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Shillington, Pennsylvania Family Law and Estate Planning Blog

How can I provide support for my special needs child?

Posted by Rob Levengood | Oct 19, 2018 | 0 Comments

One of the most difficult concerns a parent of a child with a disability faces is how to provide the best social, emotional, medical and financial support throughout the child's lifetime. Many complications may affect this decision, such as the type of disability, parental ability to set aside funds for future support, whether the child has received a court-appointed settlement, as well as the child's likelihood of achieving mental competence upon reaching adulthood.

Adults with special needs are individuals over the age of 18 who have a medical condition or disability.

Avoid potential pitfalls

Parental decisions may inadvertently impact the child's access to government programs such as Medicaid, Social Security Disability Insurance or Supplemental Security Income. In some cases, uninformed family decisions render their child with special needs ineligible for future state and government support.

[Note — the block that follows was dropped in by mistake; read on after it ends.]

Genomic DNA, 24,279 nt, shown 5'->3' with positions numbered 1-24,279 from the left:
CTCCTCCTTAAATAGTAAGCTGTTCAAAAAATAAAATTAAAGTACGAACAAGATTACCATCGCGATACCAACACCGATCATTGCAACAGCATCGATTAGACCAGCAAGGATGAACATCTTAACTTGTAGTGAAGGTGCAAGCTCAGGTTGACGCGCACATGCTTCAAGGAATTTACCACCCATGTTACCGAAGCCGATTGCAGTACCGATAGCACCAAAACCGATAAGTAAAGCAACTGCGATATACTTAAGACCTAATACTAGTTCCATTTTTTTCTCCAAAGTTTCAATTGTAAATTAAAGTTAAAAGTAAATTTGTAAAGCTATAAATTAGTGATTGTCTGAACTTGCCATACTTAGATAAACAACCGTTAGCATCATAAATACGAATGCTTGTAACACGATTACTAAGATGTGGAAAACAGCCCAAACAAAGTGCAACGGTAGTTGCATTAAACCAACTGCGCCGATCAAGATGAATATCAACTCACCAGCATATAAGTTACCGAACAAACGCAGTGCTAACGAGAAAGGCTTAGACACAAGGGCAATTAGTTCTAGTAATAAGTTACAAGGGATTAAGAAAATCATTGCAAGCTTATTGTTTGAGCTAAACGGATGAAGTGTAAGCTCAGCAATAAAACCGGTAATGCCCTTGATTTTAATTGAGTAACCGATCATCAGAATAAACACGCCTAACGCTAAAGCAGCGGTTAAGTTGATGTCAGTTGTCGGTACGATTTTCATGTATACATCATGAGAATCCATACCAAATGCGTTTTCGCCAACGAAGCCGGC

Some parents address disability needs by requesting a court-appointed guardian (also called a conservator) to handle financial and medical decisions. Giving total control of the affairs of a person with a disability to another may create a significant opportunity for abuse.

Consider a special needs trust

Unfortunately, parents are often unaware that a different option called a special needs trust would better serve the purpose of current and future protection for a child with potential long-term disabilities.

A professional can craft a valid special needs trust with the appropriate trust laws and parental input and file the trust documents with the court. According to the Pennsylvania Department of Human Services, its Office of General Counsel must approve all special needs trusts. When the department grants approval, the trustee then manages the trust's assets in accordance with its terms on behalf of the person with special needs designated as the beneficiary of the trust.

A parent of a child with special needs may want to consider each option carefully to decide which of these various approaches may best fit the particular situation. 

About the Author

Rob Levengood



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